I read with great interest the recent Des Moines Register story, “Record nitrate levels in Raccoon, Des Moines threaten Des Moines-area tap water.”  The simple truth is, there’s not one regulation that would have prevented the current spike in nitrates from the Raccoon River watershed, short of outlawing crop production in Iowa.  That’s exactly why the Iowa Department of Agriculture and Land Stewardship and the Department of Natural Resources have drafted the Iowa Nutrient Strategy, a science and technology-based approach to assess and reduce nutrients to Iowa waters and the Gulf of Mexico. It will target efforts to reduce nutrients in surface water from both point and nonpoint sources in a scientific, reasonable and cost effective manner.

Weather patterns of extreme drought and extreme rainfall are taking their toll in Iowa and all watersheds see the impact.  During dry and cool periods like last fall, there is relatively little, if any, conversion of anhydrous ammonia to nitrate and movement of it from the soil or farm fields. Movement of nitrate is expected as the soil warms, especially after the first major rain events following a drought, such as we’ve seen since late April.  Of course, last fall was dry, so we did not see movement of nitrates to streams going back to September 2012, which is the usual concern in Iowa.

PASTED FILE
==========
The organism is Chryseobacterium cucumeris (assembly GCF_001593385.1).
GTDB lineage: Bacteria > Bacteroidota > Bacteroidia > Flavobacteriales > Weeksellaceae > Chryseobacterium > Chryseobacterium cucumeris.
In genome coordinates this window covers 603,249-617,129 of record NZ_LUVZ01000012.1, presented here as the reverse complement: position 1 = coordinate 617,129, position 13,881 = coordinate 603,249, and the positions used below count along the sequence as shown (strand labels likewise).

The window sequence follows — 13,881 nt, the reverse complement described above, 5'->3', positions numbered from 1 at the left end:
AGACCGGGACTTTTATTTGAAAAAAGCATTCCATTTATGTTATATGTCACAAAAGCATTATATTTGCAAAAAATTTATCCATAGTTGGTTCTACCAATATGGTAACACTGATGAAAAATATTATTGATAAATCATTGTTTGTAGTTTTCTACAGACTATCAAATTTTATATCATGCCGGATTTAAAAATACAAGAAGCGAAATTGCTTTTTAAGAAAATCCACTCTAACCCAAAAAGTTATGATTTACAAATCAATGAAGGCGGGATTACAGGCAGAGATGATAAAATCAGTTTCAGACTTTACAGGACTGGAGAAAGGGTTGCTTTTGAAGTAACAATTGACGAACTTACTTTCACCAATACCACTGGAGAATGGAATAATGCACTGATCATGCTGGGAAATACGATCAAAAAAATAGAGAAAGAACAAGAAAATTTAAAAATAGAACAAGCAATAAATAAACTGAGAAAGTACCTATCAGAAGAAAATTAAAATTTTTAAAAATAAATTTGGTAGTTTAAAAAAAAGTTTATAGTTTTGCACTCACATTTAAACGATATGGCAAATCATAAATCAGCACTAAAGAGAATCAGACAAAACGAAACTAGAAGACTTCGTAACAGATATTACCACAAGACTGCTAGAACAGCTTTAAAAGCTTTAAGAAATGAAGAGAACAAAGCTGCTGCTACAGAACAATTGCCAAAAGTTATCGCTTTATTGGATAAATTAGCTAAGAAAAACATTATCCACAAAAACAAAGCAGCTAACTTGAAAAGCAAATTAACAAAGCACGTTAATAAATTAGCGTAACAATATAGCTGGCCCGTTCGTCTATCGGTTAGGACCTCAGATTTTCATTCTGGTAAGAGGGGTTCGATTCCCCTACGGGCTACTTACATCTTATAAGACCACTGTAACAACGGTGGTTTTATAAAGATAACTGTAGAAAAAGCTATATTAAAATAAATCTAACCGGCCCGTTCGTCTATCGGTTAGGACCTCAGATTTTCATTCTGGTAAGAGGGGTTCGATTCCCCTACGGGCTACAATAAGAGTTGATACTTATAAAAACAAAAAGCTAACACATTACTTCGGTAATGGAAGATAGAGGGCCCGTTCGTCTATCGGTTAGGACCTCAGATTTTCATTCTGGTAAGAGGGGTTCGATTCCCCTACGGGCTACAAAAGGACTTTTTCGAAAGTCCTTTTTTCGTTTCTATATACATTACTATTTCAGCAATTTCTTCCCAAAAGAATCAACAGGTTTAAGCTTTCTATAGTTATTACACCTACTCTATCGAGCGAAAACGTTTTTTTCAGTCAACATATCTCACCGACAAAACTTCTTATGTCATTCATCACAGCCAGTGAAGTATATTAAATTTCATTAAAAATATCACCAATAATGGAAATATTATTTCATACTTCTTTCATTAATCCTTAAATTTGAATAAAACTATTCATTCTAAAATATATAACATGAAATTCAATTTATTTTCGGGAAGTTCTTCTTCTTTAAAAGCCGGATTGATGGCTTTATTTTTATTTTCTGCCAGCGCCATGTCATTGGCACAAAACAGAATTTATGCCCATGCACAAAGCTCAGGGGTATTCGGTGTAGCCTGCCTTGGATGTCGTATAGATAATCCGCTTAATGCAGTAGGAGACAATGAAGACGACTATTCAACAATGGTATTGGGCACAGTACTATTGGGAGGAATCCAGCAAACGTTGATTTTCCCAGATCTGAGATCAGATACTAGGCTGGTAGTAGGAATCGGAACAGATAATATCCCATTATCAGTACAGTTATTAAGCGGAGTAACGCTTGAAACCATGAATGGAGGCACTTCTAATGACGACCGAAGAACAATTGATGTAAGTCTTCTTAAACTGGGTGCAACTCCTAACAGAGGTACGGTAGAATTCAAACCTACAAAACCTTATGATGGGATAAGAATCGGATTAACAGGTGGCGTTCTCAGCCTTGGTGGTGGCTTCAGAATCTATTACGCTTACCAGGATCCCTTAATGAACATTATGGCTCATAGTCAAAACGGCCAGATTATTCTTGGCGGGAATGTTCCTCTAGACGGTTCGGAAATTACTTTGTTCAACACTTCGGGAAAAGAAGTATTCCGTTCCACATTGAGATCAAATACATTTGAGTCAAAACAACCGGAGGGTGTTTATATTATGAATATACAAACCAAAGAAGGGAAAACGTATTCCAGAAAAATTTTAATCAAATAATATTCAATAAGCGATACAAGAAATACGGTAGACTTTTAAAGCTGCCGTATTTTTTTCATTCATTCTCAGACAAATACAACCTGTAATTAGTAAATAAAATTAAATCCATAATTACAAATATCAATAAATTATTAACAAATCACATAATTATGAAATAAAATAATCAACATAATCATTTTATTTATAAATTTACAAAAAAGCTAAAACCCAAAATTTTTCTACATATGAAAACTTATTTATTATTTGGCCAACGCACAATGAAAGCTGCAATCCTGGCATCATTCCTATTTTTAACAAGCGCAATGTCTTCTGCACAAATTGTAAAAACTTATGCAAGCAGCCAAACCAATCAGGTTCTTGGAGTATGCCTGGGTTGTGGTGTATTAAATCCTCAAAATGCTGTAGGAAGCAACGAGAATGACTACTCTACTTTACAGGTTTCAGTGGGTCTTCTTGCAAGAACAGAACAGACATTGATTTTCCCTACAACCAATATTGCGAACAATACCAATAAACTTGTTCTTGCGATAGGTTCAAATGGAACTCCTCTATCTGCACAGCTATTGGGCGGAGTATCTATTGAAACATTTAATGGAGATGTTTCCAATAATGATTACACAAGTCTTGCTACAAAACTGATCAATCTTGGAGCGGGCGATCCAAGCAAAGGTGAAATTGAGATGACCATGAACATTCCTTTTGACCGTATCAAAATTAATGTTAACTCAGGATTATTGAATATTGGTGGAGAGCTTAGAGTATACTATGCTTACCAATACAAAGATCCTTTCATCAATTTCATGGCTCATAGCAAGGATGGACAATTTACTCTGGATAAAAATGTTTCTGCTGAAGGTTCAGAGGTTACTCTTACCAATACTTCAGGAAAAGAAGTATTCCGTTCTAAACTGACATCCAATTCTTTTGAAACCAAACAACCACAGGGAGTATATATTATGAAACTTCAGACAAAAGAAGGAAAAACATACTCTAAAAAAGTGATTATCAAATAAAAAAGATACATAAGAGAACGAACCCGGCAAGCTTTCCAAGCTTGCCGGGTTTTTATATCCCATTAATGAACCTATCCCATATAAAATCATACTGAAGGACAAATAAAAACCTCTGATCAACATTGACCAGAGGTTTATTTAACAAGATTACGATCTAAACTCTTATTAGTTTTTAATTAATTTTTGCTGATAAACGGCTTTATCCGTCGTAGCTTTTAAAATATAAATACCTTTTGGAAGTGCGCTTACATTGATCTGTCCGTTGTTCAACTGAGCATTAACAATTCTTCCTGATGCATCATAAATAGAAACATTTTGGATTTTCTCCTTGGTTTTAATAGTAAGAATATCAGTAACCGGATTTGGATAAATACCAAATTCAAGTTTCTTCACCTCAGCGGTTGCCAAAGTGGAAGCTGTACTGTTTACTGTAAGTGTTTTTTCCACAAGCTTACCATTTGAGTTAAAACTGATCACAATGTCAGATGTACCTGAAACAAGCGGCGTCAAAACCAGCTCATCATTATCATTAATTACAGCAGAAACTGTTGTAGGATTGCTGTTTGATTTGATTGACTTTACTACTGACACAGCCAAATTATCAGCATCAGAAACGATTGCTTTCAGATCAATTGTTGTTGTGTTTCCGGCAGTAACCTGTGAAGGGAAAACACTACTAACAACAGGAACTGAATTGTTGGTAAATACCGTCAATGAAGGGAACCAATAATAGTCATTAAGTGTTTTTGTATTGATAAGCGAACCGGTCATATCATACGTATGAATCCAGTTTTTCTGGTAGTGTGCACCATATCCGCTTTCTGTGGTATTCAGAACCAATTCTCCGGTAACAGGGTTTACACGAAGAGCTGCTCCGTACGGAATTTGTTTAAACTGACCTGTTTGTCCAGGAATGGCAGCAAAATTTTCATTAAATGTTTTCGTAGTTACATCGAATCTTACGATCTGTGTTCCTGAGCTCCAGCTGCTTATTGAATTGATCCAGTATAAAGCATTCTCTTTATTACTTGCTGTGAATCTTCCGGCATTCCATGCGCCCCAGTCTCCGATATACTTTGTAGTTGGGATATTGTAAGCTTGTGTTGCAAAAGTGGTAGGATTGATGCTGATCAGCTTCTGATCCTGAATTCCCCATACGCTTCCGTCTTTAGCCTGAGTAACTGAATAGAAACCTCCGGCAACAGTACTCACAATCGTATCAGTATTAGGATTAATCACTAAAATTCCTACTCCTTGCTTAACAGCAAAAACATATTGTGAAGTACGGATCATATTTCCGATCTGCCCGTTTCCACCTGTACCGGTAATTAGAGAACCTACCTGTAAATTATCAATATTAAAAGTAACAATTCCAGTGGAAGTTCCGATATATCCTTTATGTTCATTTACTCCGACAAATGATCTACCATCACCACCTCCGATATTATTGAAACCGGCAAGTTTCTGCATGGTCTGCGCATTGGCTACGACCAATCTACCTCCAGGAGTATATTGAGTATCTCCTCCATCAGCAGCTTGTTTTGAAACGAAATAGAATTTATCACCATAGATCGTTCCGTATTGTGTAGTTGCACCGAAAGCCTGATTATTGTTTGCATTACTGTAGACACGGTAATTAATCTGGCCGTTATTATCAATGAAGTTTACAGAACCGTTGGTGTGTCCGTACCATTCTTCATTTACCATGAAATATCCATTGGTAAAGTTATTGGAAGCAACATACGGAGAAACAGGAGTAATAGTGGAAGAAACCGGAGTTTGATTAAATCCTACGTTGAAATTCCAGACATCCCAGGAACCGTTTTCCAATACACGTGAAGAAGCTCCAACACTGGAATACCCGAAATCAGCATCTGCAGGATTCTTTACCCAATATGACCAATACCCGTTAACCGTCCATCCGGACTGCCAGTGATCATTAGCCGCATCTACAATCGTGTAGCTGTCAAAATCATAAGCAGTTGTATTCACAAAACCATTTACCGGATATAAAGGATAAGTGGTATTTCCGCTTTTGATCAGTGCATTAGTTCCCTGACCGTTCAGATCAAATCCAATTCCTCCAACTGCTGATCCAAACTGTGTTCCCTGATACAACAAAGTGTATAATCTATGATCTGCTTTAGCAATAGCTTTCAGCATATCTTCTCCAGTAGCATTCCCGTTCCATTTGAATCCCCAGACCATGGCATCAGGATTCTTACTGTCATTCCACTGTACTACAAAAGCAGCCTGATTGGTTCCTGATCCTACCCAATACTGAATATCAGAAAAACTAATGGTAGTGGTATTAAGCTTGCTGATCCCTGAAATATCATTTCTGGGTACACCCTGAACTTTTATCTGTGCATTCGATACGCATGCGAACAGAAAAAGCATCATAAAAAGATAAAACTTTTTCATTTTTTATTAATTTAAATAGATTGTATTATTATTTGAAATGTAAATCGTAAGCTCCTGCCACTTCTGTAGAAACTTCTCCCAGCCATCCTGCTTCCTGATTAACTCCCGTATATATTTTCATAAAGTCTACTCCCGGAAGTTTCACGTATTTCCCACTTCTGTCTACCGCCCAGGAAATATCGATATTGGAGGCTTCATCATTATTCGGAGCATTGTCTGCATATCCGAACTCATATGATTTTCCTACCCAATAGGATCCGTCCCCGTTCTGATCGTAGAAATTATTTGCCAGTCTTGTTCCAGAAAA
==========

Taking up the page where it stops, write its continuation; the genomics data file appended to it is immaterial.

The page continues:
This spring turned out to be wetter than normal, with some areas seeing several inches of rainfall in a single day, resulting in the recent 14-day nitrate spike we are seeing right now.  A new record for Iowa April average precipitation was set this year at 6.52 inches, twice the normal about of rainfall and comfortably beating the old record of 6.25 inches, set back in 1999.

The good news is that the Des Moines Water Works “treated water quality” is safe for people to drink and use, according to current data on the DSM Water Works website.  Considering Iowa’s proud first-in-the nation crop production status, it’s also a sign of progress that this is the first time in six years that the nitrate removal plant has even been used.  Clearly, if we all do our part, farmers, homeowners, businesses and communities, we will all have a positive impact on Iowa’s watershed, keeping Iowa’s water safe to drink today, and for future generations.

Written by Rick Robinson. Rick is environmental policy advisor for the Iowa Farm Bureau Federation.